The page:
The advancement of printed circuit boards (PCBs) has made them a critical, compact, and efficient component of automobiles, machines, electronic devices, computing terminals, and other electronics. PCBs can connect a solitary electronic component with the entire electronics design, enabling the device to function, has led to their widespread usage. The circuit and components mounted on the PCB must be flawless for the device to function properly. Considering the PCB design and its complexity, the number and type of components, and so on, different techniques are used to mount these components and form a functional printed circuit board assembly. The most widely used techniques are through-hole and surface mount assemblies (SMT). The selection of either through-hole assembly or surface mount assembly plays a critical role in terms of component packages, manufacturing efficiency, cost, and more. In fact, the two technologies are even being combined to get the best output. Thus, it is important to know how they differ.
This is one of the most popular and economical methods of electronic assembly. This method makes connections through the holes in the circuit board. One advantage of through-hole assembly is that the components are securely mounted onto the PCB and are less likely to be dislodged during handling or transportation. Additionally, because through-hole components are larger, they can handle more power and are less likely to fail due to heat than surface-mount components.
Surface Mount Assembly
Surface mount assembly is a more modern and easier way to assemble electronic components on a PCB than the through-hole assembly. The components are mounted directly onto the surface of the PCB rather than being inserted into holes. The components are held in place by soldering the leads to the pads on the PCB. Surface mount components are smaller; thus, they can be placed closer together on the circuit board. The surface mount assembly process is automated which helps reduce the overall assembly costs.
Differentiating Between Through-hole Assembly and Surface Mount Assembly
Here are some important pointers to help differentiate between these two PCB assembly techniques:
- Component Mounting: In a through-hole assembly, components are mounted by inserting their leads into holes drilled in the PCB. The leads are then soldered to the opposite side of the board. In contrast, in surface mount assembly, components are mounted directly onto the surface of the PCB rather than being inserted into holes.
- Component Size: Through-hole components are typically larger than surface-mount components. This is because they need to be big enough to fit into the holes on the PCB. Surface mount components are smaller and are ideal for small-sized boards, allowing for more complex circuit designs in a smaller space.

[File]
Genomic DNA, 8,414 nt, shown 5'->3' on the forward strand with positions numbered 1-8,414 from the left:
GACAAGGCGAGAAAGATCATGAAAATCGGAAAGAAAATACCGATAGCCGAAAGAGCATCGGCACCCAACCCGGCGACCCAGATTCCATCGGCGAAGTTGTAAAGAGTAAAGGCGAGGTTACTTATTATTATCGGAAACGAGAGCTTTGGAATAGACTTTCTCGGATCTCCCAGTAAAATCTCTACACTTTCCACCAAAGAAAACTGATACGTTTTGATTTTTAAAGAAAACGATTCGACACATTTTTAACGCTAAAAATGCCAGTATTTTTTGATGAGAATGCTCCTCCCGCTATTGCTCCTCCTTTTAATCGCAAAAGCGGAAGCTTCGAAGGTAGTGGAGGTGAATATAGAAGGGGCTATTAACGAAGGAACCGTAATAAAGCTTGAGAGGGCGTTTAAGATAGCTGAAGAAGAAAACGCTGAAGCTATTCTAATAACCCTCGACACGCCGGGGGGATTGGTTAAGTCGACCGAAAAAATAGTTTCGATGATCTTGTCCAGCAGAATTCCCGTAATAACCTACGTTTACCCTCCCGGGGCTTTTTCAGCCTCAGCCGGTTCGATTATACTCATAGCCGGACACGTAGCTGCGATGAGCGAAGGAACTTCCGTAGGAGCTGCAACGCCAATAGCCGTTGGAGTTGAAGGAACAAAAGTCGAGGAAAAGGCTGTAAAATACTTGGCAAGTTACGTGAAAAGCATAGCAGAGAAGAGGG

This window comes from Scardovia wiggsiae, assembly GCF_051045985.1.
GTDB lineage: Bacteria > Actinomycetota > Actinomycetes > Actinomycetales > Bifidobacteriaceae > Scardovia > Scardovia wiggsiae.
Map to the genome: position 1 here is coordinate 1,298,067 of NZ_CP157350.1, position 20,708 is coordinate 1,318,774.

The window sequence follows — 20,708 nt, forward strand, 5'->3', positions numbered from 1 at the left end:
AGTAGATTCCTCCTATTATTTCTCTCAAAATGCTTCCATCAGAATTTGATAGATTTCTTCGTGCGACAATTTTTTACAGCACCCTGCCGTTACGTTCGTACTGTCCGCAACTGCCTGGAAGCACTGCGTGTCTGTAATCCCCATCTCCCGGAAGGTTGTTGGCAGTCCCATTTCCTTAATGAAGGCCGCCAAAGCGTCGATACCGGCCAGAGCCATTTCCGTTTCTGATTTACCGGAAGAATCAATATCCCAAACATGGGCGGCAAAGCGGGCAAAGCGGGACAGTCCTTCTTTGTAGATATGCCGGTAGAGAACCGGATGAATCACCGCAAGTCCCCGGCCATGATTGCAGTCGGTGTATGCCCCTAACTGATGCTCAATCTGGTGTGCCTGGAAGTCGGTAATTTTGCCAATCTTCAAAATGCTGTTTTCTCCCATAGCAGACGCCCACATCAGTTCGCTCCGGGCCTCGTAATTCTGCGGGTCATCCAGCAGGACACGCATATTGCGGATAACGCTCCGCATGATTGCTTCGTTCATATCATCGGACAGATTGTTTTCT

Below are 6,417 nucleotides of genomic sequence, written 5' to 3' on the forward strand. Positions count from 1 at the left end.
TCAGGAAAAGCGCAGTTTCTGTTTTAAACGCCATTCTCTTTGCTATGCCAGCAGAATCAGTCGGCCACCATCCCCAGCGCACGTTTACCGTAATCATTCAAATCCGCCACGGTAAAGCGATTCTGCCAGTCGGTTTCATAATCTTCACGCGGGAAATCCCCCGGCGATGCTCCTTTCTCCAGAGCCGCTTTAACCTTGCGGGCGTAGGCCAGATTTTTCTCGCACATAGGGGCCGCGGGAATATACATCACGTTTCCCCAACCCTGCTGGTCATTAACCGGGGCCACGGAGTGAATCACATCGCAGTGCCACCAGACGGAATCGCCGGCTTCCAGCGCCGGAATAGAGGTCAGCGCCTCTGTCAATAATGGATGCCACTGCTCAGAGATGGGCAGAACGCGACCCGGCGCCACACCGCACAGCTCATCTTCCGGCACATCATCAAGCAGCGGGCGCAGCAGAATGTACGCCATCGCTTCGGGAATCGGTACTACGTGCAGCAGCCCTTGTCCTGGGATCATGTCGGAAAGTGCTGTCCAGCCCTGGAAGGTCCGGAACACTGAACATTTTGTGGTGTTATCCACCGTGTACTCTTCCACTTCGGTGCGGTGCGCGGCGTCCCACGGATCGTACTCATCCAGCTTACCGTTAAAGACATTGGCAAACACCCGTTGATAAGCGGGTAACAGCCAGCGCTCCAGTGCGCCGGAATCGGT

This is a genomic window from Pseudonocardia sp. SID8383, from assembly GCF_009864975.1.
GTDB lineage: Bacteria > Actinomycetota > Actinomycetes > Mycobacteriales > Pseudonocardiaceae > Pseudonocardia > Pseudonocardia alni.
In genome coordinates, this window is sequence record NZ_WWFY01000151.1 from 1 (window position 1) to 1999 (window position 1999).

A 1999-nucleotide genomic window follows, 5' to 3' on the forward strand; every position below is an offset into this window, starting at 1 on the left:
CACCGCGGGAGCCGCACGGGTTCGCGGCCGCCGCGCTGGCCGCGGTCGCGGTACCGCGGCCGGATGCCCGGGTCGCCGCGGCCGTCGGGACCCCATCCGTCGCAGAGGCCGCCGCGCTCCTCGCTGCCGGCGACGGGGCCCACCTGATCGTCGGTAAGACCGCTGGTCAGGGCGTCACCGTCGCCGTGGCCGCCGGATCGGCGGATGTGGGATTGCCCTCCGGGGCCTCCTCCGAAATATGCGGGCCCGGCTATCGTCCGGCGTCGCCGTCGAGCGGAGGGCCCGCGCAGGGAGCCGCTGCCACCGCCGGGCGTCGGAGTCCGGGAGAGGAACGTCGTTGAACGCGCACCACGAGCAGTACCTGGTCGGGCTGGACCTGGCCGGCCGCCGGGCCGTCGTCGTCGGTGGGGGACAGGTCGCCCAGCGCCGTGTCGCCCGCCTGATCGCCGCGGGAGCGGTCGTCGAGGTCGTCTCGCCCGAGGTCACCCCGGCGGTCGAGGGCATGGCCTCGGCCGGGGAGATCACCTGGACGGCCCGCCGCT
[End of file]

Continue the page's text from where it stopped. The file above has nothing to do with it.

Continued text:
- Assembly Process: Through-hole assembly is a manual process that requires a soldering iron to attach the components to the PCB. This makes the circuit board larger and expensive. Surface mount assembly is an automated process involving specialized equipment such as a pick-and-place machine and a reflow oven.
- Reparability: Through-hole components are easier to repair or replace, while surface mount components require specialized equipment, such as a reflow oven or hot air gun, to remove and replace them.
- Reliability: Through-hole components are more reliable as they are securely mounted on the circuit board. They fit in well and are resistant to heat and other environmental parameters.
- Space and Weight: Surface mount assembly is better for applications requiring smaller and lighter devices, while through-hole assembly is suitable for applications requiring high power, mechanical strength, and prototyping.
Comparison of Characteristics
Surface Mount Assembly
Components are mounted by inserting their leads into holes drilled in the PCB
Components are mounted directly onto the surface of the PCB rather than being inserted into holes
Typically larger components are used to fit into the holes on the PCB
Smaller components are used, allowing for more complex circuit designs in a smaller space
Manual process using a soldering iron
Automated process involving specialized equipment such as a pick-and-place machine and a reflow oven
Easier to repair or replace
Require specialized equipment, such as a reflow oven or hot air gun, to remove and replace them
More reliable as they are securely mounted on the circuit board and resistant to environmental factors
Less reliable, but newer technology and manufacturing techniques have improved their reliability
Space and Weight
Suitable for applications requiring high power and mechanical strength, and prototyping
Better for applications requiring smaller and lighter devices
Both PCB assembly techniques have advantages and limitations, and the choice between the two methods depends on the specific requirements of the device. Still, if you need clarification on which PCB assembly to select, it is always advisable to consult an expert in the industry. Suntronic has a highly skilled and experienced team that can assist you in selecting PCB assembly techniques for your applications and offer a myriad of PCB assembly services.